Tech'n bolts home about archive // tbd-in-practice ddd // (drafts)
{ version:1.3, what:["java", "scala", "nosql", "amqp", "programing", "functional", "[t|b|d]dd", ...] }

Comment travaillent-ils chez Github

How GitHub Works

This is — by far — my favorite aspect of working at GitHub. Everything is asynchronous.


GitHub didn’t have an office for the first two years. Chat rooms (in our case, Campfire) is where things got done. Today we’ve moved into our second office, and Campfire is still where we get things done. There’s a reason for that: chat is asynchronous.

Asynchronous communication means I can take a step out for lunch and catch up on transcripts when I get back. Asynchronous communication means I can ask my coworker a question in-chat and not worry about bothering her since she’ll get back to me when she’s available. Asynchronous communication means I can go to rural Minnesota and feel like I’m working from the office like normal.

How GitHub Works: Be Asynchronous - Zach Holman

Pull Requests

The majority of our development workflow involves Pull Requests. I’m going to be going into a lot more detail about this in future blog posts and talks but in the meantime let me say this: living in a pull request world is sublime. Gone are days at companies with complicated branching strategies, with in-person code-on-a-screen code review.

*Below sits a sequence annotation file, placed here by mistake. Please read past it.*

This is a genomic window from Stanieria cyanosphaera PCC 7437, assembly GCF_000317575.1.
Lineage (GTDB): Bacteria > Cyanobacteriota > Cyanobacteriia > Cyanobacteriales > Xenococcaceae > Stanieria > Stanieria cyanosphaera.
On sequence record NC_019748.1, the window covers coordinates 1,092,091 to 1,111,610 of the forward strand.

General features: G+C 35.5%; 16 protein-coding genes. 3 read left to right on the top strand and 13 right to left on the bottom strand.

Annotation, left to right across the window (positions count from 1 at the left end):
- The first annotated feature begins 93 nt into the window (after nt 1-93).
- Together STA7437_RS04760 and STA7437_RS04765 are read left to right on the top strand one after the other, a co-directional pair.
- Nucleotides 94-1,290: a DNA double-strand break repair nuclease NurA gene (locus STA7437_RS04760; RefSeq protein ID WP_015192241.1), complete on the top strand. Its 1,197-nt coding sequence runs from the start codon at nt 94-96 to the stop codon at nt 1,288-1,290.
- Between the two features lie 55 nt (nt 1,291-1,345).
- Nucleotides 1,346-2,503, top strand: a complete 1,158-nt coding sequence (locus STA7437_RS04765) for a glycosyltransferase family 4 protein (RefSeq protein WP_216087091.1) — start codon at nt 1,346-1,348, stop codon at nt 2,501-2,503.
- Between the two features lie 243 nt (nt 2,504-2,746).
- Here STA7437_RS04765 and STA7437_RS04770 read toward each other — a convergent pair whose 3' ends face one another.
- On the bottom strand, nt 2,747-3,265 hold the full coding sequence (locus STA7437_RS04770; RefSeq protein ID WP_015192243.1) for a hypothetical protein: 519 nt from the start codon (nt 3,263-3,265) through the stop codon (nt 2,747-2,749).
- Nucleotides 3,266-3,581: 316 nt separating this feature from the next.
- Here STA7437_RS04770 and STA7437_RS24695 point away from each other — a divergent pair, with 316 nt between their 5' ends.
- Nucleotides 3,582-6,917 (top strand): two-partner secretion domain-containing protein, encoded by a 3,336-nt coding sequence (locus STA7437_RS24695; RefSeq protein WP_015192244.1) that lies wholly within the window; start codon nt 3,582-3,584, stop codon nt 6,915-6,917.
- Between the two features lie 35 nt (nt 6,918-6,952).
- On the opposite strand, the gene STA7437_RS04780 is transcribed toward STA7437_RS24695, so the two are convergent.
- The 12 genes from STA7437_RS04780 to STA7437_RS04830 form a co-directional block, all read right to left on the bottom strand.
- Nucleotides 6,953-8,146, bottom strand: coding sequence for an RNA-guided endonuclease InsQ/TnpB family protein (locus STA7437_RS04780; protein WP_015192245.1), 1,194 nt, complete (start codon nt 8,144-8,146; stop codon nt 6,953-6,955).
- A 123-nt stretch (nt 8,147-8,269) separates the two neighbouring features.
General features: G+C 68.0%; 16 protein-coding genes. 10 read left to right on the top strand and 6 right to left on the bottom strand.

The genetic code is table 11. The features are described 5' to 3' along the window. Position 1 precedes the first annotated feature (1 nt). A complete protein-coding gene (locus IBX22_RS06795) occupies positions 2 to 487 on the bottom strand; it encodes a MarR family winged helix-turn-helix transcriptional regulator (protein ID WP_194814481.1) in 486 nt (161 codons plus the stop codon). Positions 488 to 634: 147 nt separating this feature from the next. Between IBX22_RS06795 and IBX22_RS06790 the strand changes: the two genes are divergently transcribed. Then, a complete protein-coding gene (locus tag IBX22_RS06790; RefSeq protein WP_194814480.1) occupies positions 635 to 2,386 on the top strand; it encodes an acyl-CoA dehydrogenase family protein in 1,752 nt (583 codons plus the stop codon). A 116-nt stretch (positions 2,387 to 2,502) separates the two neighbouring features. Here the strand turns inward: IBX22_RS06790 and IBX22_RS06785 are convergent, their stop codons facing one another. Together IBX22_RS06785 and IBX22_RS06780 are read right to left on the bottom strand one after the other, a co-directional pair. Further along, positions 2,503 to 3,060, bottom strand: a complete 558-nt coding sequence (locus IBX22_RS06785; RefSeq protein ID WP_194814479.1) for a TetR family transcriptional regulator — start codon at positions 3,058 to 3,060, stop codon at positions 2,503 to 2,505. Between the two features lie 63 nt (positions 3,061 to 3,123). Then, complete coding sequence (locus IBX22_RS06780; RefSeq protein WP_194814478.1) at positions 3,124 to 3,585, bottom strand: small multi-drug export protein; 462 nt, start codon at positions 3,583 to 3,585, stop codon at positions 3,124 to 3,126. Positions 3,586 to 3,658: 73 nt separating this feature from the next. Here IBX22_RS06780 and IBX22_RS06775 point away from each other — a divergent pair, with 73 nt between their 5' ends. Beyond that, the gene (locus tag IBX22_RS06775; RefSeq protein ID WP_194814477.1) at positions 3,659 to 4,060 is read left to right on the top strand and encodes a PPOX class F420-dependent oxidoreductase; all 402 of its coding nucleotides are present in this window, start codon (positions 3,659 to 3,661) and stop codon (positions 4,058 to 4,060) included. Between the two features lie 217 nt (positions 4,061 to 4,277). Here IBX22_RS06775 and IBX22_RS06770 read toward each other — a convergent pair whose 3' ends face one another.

If I want to add a new feature or impact the codebase, I’ll push a new branch, create a Pull Request for it, and my coworkers will review it 1) if they’re impacted by those changes, 2) interested in the subject, or 3) when they have ample time to check out my changes. At that point, we can run a partial deploy of that branch on different subsets of machines and try things out in production, and if everything looks good, merge into master.

With Pull Requests, I don’t have to drag anyone into a meeting that’s inconvenient for them and for me. There’s a good reason for that, too:

How GitHub Works: Be Asynchronous - Zach Holman
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